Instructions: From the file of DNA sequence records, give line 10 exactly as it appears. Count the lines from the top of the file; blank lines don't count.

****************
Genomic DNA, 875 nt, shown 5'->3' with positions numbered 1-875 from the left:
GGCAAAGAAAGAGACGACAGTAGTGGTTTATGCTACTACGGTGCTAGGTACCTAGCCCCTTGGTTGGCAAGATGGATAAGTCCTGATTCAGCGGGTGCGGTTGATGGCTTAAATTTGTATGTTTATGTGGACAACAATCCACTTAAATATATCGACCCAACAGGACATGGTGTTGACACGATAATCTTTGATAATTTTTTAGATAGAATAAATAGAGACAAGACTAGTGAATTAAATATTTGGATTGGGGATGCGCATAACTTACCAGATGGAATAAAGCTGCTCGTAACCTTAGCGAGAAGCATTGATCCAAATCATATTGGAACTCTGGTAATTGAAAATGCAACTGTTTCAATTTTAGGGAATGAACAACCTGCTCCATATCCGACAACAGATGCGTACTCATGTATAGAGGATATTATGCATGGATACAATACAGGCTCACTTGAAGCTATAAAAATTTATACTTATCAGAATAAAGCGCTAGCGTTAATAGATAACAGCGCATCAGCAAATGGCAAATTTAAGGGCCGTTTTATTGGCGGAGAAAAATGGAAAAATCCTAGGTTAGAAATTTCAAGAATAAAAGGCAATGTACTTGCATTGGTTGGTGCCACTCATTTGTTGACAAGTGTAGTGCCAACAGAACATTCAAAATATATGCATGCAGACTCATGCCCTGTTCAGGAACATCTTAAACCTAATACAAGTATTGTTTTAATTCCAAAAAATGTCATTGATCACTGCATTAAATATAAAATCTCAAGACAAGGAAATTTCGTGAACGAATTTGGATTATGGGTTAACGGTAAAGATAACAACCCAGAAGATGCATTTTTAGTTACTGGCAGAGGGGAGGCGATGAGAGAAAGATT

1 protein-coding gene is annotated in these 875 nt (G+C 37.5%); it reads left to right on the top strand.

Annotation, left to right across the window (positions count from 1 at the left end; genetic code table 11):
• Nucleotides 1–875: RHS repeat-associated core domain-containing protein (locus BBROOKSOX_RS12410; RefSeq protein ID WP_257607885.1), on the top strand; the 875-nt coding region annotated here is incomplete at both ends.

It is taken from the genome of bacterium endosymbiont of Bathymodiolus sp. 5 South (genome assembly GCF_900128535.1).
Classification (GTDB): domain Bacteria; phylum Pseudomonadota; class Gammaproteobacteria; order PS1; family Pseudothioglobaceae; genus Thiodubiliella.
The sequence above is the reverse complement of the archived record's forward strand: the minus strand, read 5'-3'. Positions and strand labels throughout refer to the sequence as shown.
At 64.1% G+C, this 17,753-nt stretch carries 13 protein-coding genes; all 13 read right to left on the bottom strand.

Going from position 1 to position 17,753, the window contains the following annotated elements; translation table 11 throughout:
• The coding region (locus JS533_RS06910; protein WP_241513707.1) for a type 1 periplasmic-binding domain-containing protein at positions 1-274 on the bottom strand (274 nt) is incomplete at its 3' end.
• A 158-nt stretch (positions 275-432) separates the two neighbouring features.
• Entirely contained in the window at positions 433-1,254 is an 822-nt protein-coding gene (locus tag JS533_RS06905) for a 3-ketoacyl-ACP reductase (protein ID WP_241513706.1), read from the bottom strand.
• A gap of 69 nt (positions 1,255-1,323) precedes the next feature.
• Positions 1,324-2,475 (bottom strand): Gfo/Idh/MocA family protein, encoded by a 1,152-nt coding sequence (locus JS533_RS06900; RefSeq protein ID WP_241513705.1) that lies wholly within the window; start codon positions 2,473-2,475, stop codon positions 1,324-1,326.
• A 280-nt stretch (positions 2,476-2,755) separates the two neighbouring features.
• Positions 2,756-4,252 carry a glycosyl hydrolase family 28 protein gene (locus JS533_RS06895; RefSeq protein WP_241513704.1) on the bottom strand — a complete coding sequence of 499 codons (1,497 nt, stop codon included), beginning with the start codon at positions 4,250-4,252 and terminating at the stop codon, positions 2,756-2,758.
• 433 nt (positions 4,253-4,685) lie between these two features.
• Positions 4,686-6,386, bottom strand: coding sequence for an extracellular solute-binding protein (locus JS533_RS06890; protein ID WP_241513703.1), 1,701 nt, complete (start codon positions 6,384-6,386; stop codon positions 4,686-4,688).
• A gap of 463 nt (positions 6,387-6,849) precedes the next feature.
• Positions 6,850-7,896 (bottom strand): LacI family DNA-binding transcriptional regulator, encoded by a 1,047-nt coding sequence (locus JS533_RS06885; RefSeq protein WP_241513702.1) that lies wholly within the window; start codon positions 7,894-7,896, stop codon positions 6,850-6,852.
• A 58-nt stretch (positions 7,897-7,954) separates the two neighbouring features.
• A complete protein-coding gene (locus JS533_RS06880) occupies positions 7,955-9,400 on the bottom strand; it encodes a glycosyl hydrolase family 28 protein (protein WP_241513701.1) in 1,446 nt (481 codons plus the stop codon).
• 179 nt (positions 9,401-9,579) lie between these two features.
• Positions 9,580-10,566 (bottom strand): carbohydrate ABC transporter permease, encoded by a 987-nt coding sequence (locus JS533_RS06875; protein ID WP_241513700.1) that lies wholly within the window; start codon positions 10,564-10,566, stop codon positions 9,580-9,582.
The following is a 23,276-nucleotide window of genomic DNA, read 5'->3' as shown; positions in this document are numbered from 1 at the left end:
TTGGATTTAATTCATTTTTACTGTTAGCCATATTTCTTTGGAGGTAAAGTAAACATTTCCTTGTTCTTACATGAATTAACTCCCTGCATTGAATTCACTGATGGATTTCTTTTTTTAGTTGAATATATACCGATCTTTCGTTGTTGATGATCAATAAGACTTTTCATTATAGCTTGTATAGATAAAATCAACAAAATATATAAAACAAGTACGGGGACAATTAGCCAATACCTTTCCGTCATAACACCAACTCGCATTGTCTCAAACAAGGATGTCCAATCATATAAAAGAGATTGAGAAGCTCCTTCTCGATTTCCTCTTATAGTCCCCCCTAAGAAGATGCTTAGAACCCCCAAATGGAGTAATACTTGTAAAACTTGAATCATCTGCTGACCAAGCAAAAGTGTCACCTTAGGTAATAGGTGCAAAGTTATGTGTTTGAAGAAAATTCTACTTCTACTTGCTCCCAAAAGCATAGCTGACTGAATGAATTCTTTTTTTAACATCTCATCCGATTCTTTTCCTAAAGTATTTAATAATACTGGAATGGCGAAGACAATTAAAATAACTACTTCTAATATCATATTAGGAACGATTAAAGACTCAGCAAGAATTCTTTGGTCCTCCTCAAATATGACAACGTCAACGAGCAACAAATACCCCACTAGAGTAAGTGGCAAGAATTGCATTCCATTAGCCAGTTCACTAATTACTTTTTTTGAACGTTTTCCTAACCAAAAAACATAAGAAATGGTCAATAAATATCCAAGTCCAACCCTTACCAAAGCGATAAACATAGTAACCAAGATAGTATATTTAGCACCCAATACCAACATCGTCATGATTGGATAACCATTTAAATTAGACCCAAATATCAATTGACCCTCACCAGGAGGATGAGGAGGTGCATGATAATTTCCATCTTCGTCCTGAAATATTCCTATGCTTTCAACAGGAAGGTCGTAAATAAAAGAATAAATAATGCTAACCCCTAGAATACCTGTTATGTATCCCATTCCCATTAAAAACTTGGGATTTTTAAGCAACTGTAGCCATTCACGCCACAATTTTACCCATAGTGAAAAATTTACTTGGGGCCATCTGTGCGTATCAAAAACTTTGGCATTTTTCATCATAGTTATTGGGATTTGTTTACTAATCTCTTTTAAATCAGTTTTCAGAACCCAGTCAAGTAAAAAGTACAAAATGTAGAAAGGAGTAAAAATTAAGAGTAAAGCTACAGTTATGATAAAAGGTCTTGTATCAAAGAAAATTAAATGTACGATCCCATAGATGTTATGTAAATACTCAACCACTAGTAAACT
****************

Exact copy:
Going from position 1 to position 17,753, the window contains the following annotated elements; translation table 11 throughout: